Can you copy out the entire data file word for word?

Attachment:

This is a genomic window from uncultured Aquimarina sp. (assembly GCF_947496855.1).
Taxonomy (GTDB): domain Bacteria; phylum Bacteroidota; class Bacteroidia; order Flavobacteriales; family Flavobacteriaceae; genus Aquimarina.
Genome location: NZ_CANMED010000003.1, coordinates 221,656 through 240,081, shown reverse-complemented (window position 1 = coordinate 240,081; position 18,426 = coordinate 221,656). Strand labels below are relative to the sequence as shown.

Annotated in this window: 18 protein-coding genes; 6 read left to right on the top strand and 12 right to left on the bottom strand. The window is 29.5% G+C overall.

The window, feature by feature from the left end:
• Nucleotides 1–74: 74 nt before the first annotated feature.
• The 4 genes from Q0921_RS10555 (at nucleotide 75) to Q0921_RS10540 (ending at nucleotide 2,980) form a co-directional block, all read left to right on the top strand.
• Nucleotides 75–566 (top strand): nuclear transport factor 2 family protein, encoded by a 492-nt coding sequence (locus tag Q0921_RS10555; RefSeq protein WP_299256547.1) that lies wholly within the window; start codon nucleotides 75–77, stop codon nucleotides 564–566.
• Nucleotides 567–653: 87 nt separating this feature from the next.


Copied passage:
This is a genomic window from uncultured Aquimarina sp. (assembly GCF_947496855.1).
Taxonomy (GTDB): domain Bacteria; phylum Bacteroidota; class Bacteroidia; order Flavobacteriales; family Flavobacteriaceae; genus Aquimarina.
Genome location: NZ_CANMED010000003.1, coordinates 221,656 through 240,081, shown reverse-complemented (window position 1 = coordinate 240,081; position 18,426 = coordinate 221,656). Strand labels below are relative to the sequence as shown.

Annotated in this window: 18 protein-coding genes; 6 read left to right on the top strand and 12 right to left on the bottom strand. The window is 29.5% G+C overall.

The window, feature by feature from the left end:
• Nucleotides 1–74: 74 nt before the first annotated feature.
• The 4 genes from Q0921_RS10555 (at nucleotide 75) to Q0921_RS10540 (ending at nucleotide 2,980) form a co-directional block, all read left to right on the top strand.
• Nucleotides 75–566 (top strand): nuclear transport factor 2 family protein, encoded by a 492-nt coding sequence (locus tag Q0921_RS10555; RefSeq protein WP_299256547.1) that lies wholly within the window; start codon nucleotides 75–77, stop codon nucleotides 564–566.
• Nucleotides 567–653: 87 nt separating this feature from the next.